“I am a union woman”: gender, class, and folk music in the Harlan County War and beyond

WCU Author/Contributor (non-WCU co-authors, if there are any, appear on document)
John Cullen Moran (Creator)
Western Carolina University (WCU )
Web Site: http://library.wcu.edu/
Robert Ferguson

Abstract: The onset of the Great Depression led to severe work shortages for miners in Harlan County, Kentucky. In turn, low wages exacerbated by shorter hours created starvation conditions for their families. In 1931, organizers from the United Mine Workers of America (UMWA) travelled to Harlan County to unionize miners. While it succeeded in organizing thousands of miners, it failed to complete a bargaining agreement with Harlan County’s coal operators. The union abandoned its efforts after less than a year. Throughout 1931, violence sprouted between miners who supported unionization efforts and the armed guards and sheriff’s deputies hired by their employers. Following the UMWA’s withdrawal from Harlan County, the National Miners’ Union (NMU), a Communist Party-supported union came to Harlan County with a more radical vision than that offered by its predecessor. The violence that characterized Harlan County during this period became known as the Harlan County War. This thesis will address the Harlan County War from the perspective of three women who wrote and performed songs intended to organize and encourage striking miners. By examining the words and experiences of Mary “Aunt Molly” Jackson, her half-sister, Sarah Ogan Gunning, and Florence Reece, this thesis will address the impact of folk music on efforts to organize workers. Additionally, Jackson, Gunning, and Reece all addressed the violence and exploitation they witnessed from a gendered perspective. Their lyrics reflected an inclusive understanding of working-class organization, even as they worked to organize laborers in an industry that excluded women. By analyzing their words and those of their contemporaries, the content of their lyrics, and newspaper reports of their actions during and after the Harlan County War, this thesis will address women’s activism in Appalachia, the meaning of working-class identity, and the efficacy of music as an element of social movements.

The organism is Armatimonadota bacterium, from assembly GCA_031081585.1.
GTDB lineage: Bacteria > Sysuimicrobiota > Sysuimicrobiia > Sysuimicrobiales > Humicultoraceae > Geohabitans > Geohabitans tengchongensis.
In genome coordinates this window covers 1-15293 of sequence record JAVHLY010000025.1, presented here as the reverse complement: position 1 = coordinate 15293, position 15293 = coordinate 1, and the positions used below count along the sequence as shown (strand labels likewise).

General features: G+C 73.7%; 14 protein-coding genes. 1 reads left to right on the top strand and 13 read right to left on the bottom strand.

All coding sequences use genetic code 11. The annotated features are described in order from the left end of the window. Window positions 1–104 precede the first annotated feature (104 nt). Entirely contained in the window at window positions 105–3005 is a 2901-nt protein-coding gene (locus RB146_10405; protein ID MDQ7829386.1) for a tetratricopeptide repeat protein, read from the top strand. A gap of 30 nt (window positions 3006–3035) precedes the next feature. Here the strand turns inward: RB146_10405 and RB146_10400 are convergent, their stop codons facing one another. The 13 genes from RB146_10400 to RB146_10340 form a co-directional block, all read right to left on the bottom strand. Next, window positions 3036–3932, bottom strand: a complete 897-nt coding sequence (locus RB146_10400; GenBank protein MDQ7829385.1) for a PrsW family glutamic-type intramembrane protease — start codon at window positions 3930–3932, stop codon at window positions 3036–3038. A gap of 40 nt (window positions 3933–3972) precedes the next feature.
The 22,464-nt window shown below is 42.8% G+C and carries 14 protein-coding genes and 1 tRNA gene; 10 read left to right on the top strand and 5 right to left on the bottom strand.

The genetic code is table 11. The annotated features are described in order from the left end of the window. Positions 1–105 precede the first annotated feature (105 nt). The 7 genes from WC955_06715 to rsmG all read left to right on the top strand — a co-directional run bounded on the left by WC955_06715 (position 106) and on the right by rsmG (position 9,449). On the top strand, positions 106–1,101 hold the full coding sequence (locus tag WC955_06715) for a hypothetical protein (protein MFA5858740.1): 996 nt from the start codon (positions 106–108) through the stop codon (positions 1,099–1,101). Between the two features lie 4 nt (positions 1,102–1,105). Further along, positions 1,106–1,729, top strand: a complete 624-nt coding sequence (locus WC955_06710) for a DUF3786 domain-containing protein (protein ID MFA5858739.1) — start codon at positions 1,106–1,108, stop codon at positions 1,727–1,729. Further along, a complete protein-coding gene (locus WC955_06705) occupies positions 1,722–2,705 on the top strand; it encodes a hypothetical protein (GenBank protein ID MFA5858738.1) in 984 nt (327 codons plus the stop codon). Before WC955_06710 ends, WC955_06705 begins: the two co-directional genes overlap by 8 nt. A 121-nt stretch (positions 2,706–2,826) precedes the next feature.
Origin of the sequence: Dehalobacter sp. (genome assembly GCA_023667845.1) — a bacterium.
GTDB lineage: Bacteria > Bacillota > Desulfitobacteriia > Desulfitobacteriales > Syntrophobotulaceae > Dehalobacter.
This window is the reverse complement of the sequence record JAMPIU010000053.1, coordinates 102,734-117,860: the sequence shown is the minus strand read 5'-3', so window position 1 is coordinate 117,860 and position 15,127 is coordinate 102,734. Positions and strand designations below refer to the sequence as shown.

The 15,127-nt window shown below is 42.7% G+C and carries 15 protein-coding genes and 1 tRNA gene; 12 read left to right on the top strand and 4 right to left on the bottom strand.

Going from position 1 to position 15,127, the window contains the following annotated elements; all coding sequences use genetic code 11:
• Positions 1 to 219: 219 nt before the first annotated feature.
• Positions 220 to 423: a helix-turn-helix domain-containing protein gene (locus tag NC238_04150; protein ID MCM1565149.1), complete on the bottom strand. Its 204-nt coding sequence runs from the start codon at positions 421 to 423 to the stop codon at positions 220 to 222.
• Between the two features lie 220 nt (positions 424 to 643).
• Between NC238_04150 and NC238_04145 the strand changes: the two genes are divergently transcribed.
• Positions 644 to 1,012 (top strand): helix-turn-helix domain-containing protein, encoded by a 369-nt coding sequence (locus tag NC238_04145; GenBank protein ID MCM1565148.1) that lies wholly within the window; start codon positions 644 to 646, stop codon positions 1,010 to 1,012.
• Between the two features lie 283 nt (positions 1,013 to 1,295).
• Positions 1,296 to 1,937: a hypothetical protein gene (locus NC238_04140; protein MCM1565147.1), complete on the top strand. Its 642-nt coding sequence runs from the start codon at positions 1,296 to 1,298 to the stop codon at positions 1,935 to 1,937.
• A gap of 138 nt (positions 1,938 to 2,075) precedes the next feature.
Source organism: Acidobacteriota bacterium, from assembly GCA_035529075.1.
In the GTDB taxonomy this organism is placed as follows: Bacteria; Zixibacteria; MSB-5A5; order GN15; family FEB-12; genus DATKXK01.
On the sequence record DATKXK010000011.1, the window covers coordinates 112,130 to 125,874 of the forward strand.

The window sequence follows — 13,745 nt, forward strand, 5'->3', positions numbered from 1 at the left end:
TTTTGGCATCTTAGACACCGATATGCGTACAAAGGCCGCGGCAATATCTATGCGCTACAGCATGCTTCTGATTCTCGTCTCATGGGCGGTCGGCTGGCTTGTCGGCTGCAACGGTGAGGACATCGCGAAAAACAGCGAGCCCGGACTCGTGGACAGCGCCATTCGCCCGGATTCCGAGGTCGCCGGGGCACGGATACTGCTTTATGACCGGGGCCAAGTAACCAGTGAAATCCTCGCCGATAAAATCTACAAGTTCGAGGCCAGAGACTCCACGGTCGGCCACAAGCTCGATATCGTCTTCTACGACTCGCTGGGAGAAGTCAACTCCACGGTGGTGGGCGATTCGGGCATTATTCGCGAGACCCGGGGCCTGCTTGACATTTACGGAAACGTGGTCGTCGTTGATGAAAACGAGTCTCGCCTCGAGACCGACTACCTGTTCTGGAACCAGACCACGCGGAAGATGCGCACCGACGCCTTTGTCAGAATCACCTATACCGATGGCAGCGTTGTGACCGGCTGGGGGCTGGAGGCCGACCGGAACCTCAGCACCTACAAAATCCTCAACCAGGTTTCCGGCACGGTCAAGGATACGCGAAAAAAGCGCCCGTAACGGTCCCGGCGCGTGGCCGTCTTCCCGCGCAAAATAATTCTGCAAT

Additional Information

Language: English
Date: 2021
Coal Mining, Folk Music, Gender, Labor History
Coal mines and mining
Folk music
Identity (Psychology)
Labor -- History

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